Illinois students: Get ready for more banana condom demonstrations.
On Wednesday, the Illinois House passed legislation on comprehensive sexual education, a bill supported by the AIDS Foundation of Chicago, Illinois Planned Parenthood and the ACLU.
Sponsored by Rep. Camille Lilly, the bill seeks to reform the state of public education in Illinois, where 2008 statistics show that less than two-thirds of students receive comprehensive sex ed instruction. For advocates, “comprehensive” education covers four base topics: abstinence education, contraception, HIV/AIDS and sexually transmitted infections.
However, only 42 percent of schools provided instruction on how to obtain and use contraceptives, and less than a third of faculty members have received any kind of formal training on the subject. This leads to a culture where we not only don’t talk about sex; we don’t even know how to talk about it.
The proposed legislation, HB 2675, tackles this issue by creating curriculum standards for middle and high school students, providing them with information and resources to prevent STIs and unintended pregancies. The bill’s language allows local districts to choose the sexual education curricula that’s right for their schools and community and gives parents the option to unenroll their child from any courses they deem objectionable.
With this legislation, the AIDS Foundation of Chicago hopes to improve our state of sexual education. In a press release Wednesday, government relations director Ramon Gardenhire said, “The General Assembly moved closer to providing students in Illinois access to information to make responsible decisions about their sexual health.”
The vote passed in the General Assembly of the Illinois House with 66 votes.
Carole Brite of Planned Parenthood believes this broad support is a great sign of the bill’s health. Brite stated,
“Today we are pleased that...the Illinois House voted to ensure that teens in Illinois have access to medically accurate, age appropriate, comprehensive sex education. This bill is a huge step forward in advancing the health and safety of young people in Illinois—while they are teenagers and throughout their adult lives—and we look forward to thoughtful consideration by the Illinois Senate.”
In her statement, Brite noted the importance of educating young students on sexual health, rather than providing abstinence-only education, arguing that sexual health leads to healthy choices. Brite said, “Studies show that sex education that covers contraception and disease prevention results in teens who are more likely to delay sexual activity and use protection when sexual activity does occur.”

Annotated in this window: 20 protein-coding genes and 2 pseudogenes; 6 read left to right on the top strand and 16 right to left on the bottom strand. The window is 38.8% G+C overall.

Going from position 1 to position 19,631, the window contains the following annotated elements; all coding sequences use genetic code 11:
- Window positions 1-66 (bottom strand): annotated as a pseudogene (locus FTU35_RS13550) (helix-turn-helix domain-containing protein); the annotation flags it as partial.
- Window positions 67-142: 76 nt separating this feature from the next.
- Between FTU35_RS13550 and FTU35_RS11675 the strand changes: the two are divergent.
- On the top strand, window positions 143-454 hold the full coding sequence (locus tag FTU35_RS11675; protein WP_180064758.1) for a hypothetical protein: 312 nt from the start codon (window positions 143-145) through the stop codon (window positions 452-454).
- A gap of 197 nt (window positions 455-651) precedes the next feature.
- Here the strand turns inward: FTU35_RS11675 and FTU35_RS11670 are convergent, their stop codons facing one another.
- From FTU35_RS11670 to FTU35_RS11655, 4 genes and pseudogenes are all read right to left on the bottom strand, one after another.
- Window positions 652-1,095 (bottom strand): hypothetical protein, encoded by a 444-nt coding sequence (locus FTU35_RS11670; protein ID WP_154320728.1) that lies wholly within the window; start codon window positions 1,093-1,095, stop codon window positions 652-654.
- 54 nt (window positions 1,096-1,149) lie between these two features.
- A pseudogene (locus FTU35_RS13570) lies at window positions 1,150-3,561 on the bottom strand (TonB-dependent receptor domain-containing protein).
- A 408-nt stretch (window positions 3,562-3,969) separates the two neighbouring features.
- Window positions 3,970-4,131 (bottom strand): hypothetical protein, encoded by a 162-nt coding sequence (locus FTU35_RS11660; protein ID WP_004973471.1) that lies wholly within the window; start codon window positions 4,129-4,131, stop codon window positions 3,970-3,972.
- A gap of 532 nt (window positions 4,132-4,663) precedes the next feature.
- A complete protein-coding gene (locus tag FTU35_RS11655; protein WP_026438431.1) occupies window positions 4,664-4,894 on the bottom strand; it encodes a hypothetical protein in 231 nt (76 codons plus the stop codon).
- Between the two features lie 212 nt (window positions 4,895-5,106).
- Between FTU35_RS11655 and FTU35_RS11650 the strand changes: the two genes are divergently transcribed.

Studies from the American Pediatric Association support Brite’s claim. The APA has historically slammed abstinence-only education, alleging that it leads to a higher risk of teen pregnancy and contraction of STIs. This is especially important at a time when the Center for Disease Control estimates that 50% of American teenagers are sexually active. According to CDC, the United States accounts for the highest teen pregnancy rate among developed nations, leading to lower academic and economic achievement. Teen mothers are more likely to drop out of school and to have children who become teen mothers themselves.
According to Rep. Lilly, Illinois needs to take action to break these patterns, and the bill’s passage is a great step forward for Illinois’ schools. Rep. Lilly said, “As the discussion on the House floor made clear, it was time for us to modernize the basic curricula in Illinois for teaching sexual health education. If this measure becomes law, public school curricula will provide young people with tools and information necessary to grow and mature in a safe and healthy fashion.”
Now that the bill has passed the House, comprehensive sexual education heads to the Illinois Senate, where Sen. Heather Steans plans to back it. The Senate passed a similar measure in 2011 that was never voted on by the House, and advocates are hopeful the measure will be ratified.
Khadine Bennett, the legislative council for the Illinois ACLU, believes the time is now for sexual education reform. Bennett said, “We urge the Senate to act as soon as possible to move this important measure forward.”